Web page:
Before and during World War II, many members and leaders of the German Seventh-day Adventist church were sympathetic to Hitler and even praised his vegetarianism and abstinence from alcohol as being Adventist in nature. Given the social and political climate of Nazi Germany during this time, to what lengths was the Adventist church willing to go in order to survive?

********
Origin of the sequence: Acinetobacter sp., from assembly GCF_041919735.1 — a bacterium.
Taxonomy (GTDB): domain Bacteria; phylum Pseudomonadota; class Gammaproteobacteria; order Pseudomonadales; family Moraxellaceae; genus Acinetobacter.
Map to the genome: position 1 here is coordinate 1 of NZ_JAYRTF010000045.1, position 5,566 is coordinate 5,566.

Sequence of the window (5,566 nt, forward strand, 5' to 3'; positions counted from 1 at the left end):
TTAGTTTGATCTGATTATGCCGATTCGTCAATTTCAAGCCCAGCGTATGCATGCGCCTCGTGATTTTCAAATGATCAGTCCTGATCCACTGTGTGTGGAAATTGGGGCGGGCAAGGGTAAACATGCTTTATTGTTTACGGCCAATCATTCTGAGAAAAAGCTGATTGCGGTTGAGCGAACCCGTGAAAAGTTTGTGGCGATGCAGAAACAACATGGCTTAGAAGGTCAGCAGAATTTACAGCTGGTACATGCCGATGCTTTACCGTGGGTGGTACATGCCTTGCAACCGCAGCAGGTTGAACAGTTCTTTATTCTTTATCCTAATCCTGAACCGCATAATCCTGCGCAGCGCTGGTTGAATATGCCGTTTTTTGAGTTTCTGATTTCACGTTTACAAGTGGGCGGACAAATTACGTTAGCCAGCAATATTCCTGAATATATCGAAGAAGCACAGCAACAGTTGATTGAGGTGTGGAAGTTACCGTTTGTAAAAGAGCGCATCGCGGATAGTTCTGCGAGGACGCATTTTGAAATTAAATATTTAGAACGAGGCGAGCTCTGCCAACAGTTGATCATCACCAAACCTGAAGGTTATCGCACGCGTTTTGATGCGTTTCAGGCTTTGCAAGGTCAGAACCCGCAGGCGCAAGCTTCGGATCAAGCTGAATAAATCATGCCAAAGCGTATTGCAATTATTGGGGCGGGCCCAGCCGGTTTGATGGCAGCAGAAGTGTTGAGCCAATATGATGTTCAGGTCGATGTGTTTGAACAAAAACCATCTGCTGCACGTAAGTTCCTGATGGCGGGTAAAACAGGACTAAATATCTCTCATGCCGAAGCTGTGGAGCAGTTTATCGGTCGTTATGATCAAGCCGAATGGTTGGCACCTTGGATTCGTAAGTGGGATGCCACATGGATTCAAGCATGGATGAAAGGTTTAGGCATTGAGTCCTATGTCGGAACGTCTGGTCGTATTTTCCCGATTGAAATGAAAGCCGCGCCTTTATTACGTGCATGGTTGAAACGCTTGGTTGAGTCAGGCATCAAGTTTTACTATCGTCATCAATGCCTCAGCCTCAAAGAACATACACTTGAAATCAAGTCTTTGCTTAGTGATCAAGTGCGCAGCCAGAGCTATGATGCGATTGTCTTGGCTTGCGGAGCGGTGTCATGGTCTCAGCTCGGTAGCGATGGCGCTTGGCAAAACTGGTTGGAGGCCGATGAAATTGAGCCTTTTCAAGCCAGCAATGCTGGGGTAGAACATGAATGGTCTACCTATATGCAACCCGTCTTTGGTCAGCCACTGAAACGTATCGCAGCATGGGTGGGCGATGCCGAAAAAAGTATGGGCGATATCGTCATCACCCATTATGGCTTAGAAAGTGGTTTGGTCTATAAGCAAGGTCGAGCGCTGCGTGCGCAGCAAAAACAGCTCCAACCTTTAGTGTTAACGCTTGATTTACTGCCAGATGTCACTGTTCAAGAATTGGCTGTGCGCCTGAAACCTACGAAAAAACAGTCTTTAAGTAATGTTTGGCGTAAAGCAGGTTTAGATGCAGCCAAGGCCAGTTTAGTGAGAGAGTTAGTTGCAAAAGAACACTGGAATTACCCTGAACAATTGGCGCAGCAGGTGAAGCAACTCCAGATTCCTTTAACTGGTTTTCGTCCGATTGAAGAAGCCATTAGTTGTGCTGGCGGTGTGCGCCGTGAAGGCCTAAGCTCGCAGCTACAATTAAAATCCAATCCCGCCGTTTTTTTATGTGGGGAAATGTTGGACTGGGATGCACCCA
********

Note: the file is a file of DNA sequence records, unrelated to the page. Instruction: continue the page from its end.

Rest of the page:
Beginning in 1926, a woman named Halda Yost was in charge of a German Adventist welfare organization that brought the Adventist church much good will in German society and elevated it to levels of great influence.
Did Yost, using her contacts in the Nazi propaganda ministry, work with a Nazi ambassador and a prominent Adventist General Conference member to promote Hitler in the United States? Was the Adventist church trying to curry favor with the Nazis by supporting Yost in her speaking tour across America?